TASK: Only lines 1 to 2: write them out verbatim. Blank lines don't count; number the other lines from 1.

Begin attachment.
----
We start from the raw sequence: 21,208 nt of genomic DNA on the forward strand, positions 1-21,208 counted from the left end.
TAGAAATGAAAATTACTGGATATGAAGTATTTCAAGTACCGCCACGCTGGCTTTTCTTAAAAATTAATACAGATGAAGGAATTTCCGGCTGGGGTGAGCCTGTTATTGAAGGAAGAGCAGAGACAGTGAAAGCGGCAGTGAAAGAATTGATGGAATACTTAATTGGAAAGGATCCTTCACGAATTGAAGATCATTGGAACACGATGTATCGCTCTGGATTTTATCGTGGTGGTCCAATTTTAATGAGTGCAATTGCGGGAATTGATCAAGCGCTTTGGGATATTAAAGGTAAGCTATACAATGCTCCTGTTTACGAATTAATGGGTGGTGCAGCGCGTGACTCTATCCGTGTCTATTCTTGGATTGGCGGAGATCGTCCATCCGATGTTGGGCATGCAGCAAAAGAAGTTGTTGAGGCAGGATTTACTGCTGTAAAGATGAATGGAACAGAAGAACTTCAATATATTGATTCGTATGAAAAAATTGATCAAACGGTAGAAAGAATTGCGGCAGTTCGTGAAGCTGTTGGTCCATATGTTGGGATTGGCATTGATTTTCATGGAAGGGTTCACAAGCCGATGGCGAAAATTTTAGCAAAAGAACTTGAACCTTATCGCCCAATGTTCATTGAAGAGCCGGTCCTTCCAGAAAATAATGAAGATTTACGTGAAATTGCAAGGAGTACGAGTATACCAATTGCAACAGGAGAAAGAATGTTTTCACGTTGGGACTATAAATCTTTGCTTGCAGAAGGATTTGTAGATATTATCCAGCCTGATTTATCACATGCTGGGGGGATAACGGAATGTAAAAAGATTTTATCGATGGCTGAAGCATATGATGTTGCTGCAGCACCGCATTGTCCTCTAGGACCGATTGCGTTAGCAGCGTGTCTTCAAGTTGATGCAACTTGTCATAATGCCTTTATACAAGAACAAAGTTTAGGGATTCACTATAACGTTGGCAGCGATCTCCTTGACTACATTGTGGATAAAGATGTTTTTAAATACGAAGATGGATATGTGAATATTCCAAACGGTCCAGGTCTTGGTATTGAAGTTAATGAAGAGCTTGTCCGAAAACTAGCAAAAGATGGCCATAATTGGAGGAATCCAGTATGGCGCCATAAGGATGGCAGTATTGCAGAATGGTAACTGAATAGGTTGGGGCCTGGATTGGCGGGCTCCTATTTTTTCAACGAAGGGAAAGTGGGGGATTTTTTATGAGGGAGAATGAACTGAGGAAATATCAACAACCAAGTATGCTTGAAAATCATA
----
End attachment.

We start from the raw sequence: 21,208 nt of genomic DNA on the forward strand, positions 1-21,208 counted from the left end.
TAGAAATGAAAATTACTGGATATGAAGTATTTCAAGTACCGCCACGCTGGCTTTTCTTAAAAATTAATACAGATGAAGGAATTTCCGGCTGGGGTGAGCCTGTTATTGAAGGAAGAGCAGAGACAGTGAAAGCGGCAGTGAAAGAATTGATGGAATACTTAATTGGAAAGGATCCTTCACGAATTGAAGATCATTGGAACACGATGTATCGCTCTGGATTTTATCGTGGTGGTCCAATTTTAATGAGTGCAATTGCGGGAATTGATCAAGCGCTTTGGGATATTAAAGGTAAGCTATACAATGCTCCTGTTTACGAATTAATGGGTGGTGCAGCGCGTGACTCTATCCGTGTCTATTCTTGGATTGGCGGAGATCGTCCATCCGATGTTGGGCATGCAGCAAAAGAAGTTGTTGAGGCAGGATTTACTGCTGTAAAGATGAATGGAACAGAAGAACTTCAATATATTGATTCGTATGAAAAAATTGATCAAACGGTAGAAAGAATTGCGGCAGTTCGTGAAGCTGTTGGTCCATATGTTGGGATTGGCATTGATTTTCATGGAAGGGTTCACAAGCCGATGGCGAAAATTTTAGCAAAAGAACTTGAACCTTATCGCCCAATGTTCATTGAAGAGCCGGTCCTTCCAGAAAATAATGAAGATTTACGTGAAATTGCAAGGAGTACGAGTATACCAATTGCAACAGGAGAAAGAATGTTTTCACGTTGGGACTATAAATCTTTGCTTGCAGAAGGATTTGTAGATATTATCCAGCCTGATTTATCACATGCTGGGGGGATAACGGAATGTAAAAAGATTTTATCGATGGCTGAAGCATATGATGTTGCTGCAGCACCGCATTGTCCTCTAGGACCGATTGCGTTAGCAGCGTGTCTTCAAGTTGATGCAACTTGTCATAATGCCTTTATACAAGAACAAAGTTTAGGGATTCACTATAACGTTGGCAGCGATCTCCTTGACTACATTGTGGATAAAGATGTTTTTAAATACGAAGATGGATATGTGAATATTCCAAACGGTCCAGGTCTTGGTATTGAAGTTAATGAAGAGCTTGTCCGAAAACTAGCAAAAGATGGCCATAATTGGAGGAATCCAGTATGGCGCCATAAGGATGGCAGTATTGCAGAATGGTAACTGAATAGGTTGGGGCCTGGATTGGCGGGCTCCTATTTTTTCAACGAAGGGAAAGTGGGGGATTTTTTATGAGGGAGAATGAACTGAGGAAATATCAACAACCAAGTATGCTTGAAAATCATA